What to do if I was unloading a truck for a customer at work and he backed up too far and pinned my hips together between his tailgate and the pallet of concrete?

Get Legal Help Today

 Secured with SHA-256 Encryption

What to do if I was unloading a truck for a customer at work and he backed up too far and pinned my hips together between his tailgate and the pallet of concrete?

The accident happened about 9 months ago and I’m still i pain and going to therapy through workman comp. I had X-rays done and my doctor said that I probably had a fracture in my back and might get arthritis when I’m older. Do I have a case? And what actions should I take?

Asked on July 10, 2012 under Personal Injury, Maryland

Answers:

Andrew Goldberg

Answered 9 years ago | Contributor

You actually have 2 cases. The first is your claim for workers comp. medical and income benefits. For the second, you should hire a lawyer. The second is a negligence claim against the other driver and her auto insurer. After proving negligence or carelessness against the other driver, you can ( through  a lawsuit ) recover a lump sum of money compensating you for your injuries, your pain and suffering, your disability, and any out-of pocket income or wage losses. You need a lawyer to coordinate this with your workers comensation claim. you amy have to reimburse the workers compensation insurer for the medical benefits paid to your doctors and the weekly disabilty payments to you.

Leigh Anne Timiney / Timiney Law Firm

Answered 9 years ago | Contributor

You can make a personal injury claim with the customer involved and their automobile insurance carrier.  Since you have a valid worker's compensation claim, depending upon your state, you want to be careful about keeping the two claims valid.  It would be in your best interest to contact a personal injury attorney or a workers compensation attorney, if you do not already have one, and get a consultation about your rights.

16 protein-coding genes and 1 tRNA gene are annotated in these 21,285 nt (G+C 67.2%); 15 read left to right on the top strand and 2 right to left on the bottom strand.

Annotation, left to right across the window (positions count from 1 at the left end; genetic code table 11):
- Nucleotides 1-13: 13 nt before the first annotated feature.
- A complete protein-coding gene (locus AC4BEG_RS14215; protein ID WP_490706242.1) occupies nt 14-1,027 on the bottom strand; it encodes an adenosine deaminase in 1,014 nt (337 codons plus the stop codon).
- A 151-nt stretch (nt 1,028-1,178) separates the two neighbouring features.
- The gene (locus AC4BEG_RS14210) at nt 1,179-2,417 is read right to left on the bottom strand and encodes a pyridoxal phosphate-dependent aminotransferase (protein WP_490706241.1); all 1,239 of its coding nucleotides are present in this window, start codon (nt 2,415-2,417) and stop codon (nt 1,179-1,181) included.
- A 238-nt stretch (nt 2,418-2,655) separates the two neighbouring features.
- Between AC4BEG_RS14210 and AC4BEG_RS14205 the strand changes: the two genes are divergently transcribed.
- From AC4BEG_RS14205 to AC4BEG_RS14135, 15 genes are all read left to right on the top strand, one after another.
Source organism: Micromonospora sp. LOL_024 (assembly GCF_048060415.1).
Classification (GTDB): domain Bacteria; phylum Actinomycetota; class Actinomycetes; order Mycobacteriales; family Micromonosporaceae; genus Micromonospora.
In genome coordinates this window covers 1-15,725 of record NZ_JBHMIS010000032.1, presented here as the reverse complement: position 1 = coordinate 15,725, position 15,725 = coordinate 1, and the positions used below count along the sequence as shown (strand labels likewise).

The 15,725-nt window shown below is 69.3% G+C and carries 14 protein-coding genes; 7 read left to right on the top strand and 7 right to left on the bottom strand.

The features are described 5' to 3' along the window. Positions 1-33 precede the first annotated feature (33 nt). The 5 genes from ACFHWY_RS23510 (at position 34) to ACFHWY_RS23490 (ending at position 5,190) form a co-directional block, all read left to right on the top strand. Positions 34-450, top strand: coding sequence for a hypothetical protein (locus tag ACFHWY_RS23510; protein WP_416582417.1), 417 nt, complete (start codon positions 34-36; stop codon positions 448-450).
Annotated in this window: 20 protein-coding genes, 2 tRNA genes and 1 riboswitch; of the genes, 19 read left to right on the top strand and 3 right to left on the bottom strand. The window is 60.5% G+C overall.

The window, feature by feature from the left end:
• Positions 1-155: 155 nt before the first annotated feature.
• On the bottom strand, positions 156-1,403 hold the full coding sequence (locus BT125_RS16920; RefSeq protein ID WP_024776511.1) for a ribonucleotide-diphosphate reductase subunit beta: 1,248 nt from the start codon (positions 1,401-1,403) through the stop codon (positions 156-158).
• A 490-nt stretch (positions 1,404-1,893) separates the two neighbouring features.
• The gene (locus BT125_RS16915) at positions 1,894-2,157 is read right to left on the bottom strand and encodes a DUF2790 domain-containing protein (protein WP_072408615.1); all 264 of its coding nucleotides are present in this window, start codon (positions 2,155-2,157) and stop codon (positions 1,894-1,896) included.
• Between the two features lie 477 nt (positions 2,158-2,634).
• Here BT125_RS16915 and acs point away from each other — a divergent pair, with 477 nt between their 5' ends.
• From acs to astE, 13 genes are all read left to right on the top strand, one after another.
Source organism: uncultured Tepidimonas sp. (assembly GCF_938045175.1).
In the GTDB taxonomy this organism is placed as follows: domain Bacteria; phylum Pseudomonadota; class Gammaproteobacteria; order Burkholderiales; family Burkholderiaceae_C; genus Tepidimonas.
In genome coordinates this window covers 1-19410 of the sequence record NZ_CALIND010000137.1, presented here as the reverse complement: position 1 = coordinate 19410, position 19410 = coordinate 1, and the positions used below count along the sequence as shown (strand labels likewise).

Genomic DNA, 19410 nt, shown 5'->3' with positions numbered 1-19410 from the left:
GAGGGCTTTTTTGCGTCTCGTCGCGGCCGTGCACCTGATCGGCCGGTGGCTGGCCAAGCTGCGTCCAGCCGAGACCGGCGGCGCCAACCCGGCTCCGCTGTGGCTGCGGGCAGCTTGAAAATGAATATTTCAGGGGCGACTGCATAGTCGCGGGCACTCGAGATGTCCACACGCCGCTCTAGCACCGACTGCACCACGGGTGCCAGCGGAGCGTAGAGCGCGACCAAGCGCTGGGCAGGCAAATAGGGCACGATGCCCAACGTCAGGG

IMPORTANT NOTICE: The Answer(s) provided above are for general information only. The attorney providing the answer was not serving as the attorney for the person submitting the question or in any attorney-client relationship with such person. Laws may vary from state to state, and sometimes change. Tiny variations in the facts, or a fact not set forth in a question, often can change a legal outcome or an attorney's conclusion. Although AttorneyPages.com has verified the attorney was admitted to practice law in at least one jurisdiction, he or she may not be authorized to practice law in the jurisdiction referred to in the question, nor is he or she necessarily experienced in the area of the law involved. Unlike the information in the Answer(s) above, upon which you should NOT rely, for personal advice you can rely upon we suggest you retain an attorney to represent you.

Get Legal Help Today

Find the right lawyer for your legal issue.

 Secured with SHA-256 Encryption